One of the first questions she looked at was whether a saddle is truly necessary. Most riders prefer to use a saddle for the stability and security it provides them on the horse’s back, and as it turns out, horses seem to prefer that their riders use saddles, too. Without a saddle, the pressure of the rider is distributed over a smaller area, and the focal points of that pressure are over the rider’s seat bones. (Interestingly, Clayton found similar results when she looked at one brand of treeless saddle, as well). Clayton found that in general, a saddle which fits the shape of the horse’s back and the shape of the rider’s pelvis will provide stability to the rider’s position, and as a result, the pressure is more evenly distributed. She also mentioned that within a breed, 80-90% of animals will have a similar back shape.
Correct saddle fit is of course of paramount importance. Correctly fitted saddles are more stable, which increases horse and rider harmony. The rigid parts of the tree, including the gullet plate, the points and the bars, can cause increased areas of pressure on the horse’s back. It is important to consider the width of the gullet plate and length of the tree’s points in relation to the position of the scapula and related muscles. When the horse extends their forelimb, the scapula rotates back and down on its back side, and rotates a little bit up in front. This causes the back edge of the scapula to actually slide underneath the saddle in this moment of the stride. A well fitting saddle should allow for free movement of the scapula when the forelimb is protracted.
Clayton says that the width of the tree is equally important. The correct width allows the load to be evenly distributed over a large area. Ideally, the contact area is long and wide, with no focal points of high pressure. A tree which is too wide may cause the gullet to put direct pressure on the withers and/or cause high pressure along the panels close to the spine. In addition, the saddle often tips forward and down. A tree which is too narrow is one of the most common causes of bridging; there is more pressure at the front and the back of the panels, and the saddle tips backwards. Clayton says that bridging is the most common saddle fit problem, and it must be evaluated with the rider on board and while the horse is in motion.
More nuanced aspects of saddle fit include assessing the width of the gullet and slope and shape of the panels. A wider gullet is usually better, because it allows mobility of the spine without causing it to hit the edge of the panels. The slope of the panels must also suit the shape of the horse’s back. Panels come in a variety of widths and curvatures, and it is important that the type chosen suits the individual animal.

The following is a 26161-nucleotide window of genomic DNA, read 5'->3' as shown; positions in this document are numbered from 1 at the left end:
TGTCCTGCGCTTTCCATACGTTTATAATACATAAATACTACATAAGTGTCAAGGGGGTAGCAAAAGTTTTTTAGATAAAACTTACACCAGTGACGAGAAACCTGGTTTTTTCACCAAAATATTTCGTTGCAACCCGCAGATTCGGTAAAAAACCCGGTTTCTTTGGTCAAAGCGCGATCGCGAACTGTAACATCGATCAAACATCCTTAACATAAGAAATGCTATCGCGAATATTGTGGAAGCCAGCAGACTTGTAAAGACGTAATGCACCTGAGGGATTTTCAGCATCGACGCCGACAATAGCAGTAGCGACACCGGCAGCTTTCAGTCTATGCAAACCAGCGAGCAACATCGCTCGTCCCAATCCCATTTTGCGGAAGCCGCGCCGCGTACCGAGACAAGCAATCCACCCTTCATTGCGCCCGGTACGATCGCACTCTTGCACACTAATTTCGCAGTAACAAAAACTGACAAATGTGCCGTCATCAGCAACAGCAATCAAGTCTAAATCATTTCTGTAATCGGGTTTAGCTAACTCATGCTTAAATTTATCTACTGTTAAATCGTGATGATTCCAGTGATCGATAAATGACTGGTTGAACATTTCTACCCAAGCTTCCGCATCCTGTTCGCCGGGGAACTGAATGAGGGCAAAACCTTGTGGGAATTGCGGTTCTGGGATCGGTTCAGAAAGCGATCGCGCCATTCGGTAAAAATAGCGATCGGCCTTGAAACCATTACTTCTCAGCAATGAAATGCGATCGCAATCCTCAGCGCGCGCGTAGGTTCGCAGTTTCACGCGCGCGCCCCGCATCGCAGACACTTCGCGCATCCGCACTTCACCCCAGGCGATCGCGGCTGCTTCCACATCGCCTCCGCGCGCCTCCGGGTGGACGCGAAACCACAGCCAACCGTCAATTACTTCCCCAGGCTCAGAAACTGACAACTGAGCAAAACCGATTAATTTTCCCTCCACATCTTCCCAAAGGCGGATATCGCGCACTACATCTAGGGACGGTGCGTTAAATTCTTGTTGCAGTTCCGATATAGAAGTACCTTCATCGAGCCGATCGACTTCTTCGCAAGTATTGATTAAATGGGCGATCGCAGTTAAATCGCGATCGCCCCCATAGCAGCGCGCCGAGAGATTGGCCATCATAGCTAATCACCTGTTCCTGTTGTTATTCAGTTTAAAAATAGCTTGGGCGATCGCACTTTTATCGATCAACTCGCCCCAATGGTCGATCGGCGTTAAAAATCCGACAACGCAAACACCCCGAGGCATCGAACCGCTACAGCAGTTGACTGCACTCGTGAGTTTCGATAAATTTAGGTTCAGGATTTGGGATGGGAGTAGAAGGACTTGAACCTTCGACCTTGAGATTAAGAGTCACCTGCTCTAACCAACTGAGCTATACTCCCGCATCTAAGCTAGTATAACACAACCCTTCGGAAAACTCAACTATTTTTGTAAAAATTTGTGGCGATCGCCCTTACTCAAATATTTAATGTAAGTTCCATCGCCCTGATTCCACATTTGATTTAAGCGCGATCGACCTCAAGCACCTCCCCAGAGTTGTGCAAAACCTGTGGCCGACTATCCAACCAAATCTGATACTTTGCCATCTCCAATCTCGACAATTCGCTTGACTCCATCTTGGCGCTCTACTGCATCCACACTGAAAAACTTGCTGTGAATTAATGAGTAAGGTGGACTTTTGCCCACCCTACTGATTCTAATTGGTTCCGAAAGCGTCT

Finally, Clayton emphasized that saddle pads cannot compensate for the deficiencies of a poorly fitting saddle. However, they may increase the horse’s comfort if the saddle is essentially the correct size and shape. Clayton says that pads made with natural fibers, such as sheepskin, seem to have a better degree of resiliency and spring.
Girths and Slipping Saddles
Girth design has evolved considerably in recent years, and Clayton touched briefly on the subject at the end of her talk. She said that the highest pressure beneath the girth occurs just behind the elbow in the moment when the forelimb contacts the ground. In her research, contoured girths seem to do the best job in terms of reducing both force and pressure.
Finally, Clayton discussed saddles which seem to constantly slip to one side. She says that it is important to determine if the cause of the slip is the horse, the rider or the fit of the saddle. Subtle hind limb lameness can be blamed for the cause of many slipping saddles, particularly when the slip occurs consistently to one side and with a variety of different riders on board. In 60% of these cases, the saddle slips towards the side of the lame/more significantly lame hind limb. The slip will go away when the lameness is eliminated through the use of nerve or joint blocks. Clayton commented that rider crookedness is more likely to be an effect than the cause of saddle slipping. Clearly if the cause of the saddle slip is lameness, this issue must be addressed before the problem will go away.
Clayton’s presentation covered a broad range of topics, but one theme was quite clear—riders have an obligation to their horses to ride them in as correct of a manner as possible, in the best fitting tack possible. In this way, riders and trainers can actively contribute to the preservation of the horse’s long term soundness and promote their well-being.